Alfa Romeo, AlphaTauri and Red Bull have all been punished by the stewards for speeding in the pit lane during practice ahead of the Monaco Grand Prix.
Throughout practice, the speed limit in the pit lane is set at 60kph, and is then raised to 80kph for the remainder of the weekend, and Yuki Tsunoda were found to have gone over 16kph over the limit, earning their respective teams a fine of 1,000 euros.
Bottas’ infringement came after his one and only install lap in FP1, before issues with the car meant that he missed the entire session of valuable running time in the Principality.
Sergio Perez went 3kph over the limit, earning Red Bull a fine of 300 euros.
The Mexican put 61 laps on the board on Friday as he ended both sessions ahead of team-mate Max Verstappen, splitting the Ferrari pair of Charles Leclerc and Carlos Sainz in FP1 before ending FP2 in third.
He was nearly four tenths of a second down on Leclerc in the second hour, so admits that the deficit has slightly taken him by surprise.
“Good two sessions,” he said after practice.
“The long run was a bit difficult with the traffic, but all in all we seem to be lacking a bit compared to the Ferraris, they seem to be very strong today so we will analyse everything and see what we can do.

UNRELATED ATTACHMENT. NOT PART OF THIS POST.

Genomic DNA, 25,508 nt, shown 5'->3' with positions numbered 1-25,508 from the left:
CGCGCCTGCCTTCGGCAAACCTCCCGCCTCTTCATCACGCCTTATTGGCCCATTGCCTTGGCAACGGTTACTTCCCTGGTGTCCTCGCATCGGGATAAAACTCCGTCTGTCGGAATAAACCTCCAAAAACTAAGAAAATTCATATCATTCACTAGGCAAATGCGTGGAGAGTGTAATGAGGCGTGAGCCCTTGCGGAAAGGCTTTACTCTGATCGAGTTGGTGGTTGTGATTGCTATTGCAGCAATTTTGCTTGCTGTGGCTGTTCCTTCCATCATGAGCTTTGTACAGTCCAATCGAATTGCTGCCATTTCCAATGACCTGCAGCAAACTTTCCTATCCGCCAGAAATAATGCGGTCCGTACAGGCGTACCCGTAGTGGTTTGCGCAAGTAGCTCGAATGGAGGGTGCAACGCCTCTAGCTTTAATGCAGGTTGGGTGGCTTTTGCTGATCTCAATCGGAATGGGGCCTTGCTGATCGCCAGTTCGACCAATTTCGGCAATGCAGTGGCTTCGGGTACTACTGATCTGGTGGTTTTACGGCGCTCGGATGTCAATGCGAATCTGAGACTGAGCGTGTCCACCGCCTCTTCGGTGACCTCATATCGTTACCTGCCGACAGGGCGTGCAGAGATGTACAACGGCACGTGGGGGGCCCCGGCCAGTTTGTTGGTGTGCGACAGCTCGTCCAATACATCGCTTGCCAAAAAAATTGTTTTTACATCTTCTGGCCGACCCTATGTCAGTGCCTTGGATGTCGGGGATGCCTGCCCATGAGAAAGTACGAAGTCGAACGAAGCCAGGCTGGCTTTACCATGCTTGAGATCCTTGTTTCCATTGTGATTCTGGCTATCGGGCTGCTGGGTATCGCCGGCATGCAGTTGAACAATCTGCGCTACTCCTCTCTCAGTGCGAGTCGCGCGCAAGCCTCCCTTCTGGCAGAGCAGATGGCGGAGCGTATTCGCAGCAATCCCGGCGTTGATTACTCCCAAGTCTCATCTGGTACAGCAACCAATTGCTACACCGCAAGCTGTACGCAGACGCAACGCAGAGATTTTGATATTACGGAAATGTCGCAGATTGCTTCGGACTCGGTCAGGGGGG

“They seem to be pretty strong today.
“Yeah, we were surprised, we were expecting a bit of a gap but not such a gap so [there is] plenty of work to do and we’ll see, I mean Q3 is what matters.”
Verstappen ended both sessions P4, and he also highlighted the gap the Austrian outfit need to close up to the Scuderia.
“Overall, we’ve been trying a few things round here to see how the car was behaving,” he explained.
“I was a little bit happier in FP1 than FP2, and I mean of course if you have a little bit of a better balance, you can attack a bit more and then of course your lap time comes out a bit better.
“But yeah, clearly compared to Ferrari we have to find a little bit more, now it’s all about just trying to fine tune my balance as well.”
Despite a red flag in second practice due to a crash for Daniel Ricciardo, the Dutchman is satisfied that he was able to get some good long runs in.
“I think so, I think it was quite okay,” added Verstappen.
“We got a little bit of an understanding.”
As for the new cars, Sir Lewis Hamilton spoke of an “incredible amount of bouncing” during the opening hour in Monte Carlo, and Verstappen attests that the nature of the new cars under the current technical regulations means that the drivers feel the bumps more.
“You can feel the weight of the cars,” he said.
“[They are] a bit heavier, a bit slower, a bit more bumpy as well with these cars because they are stiffer, but it’s alright, it’s okay.
“It’s a bit more difficult with the visibility but still very hectic to drive around here!”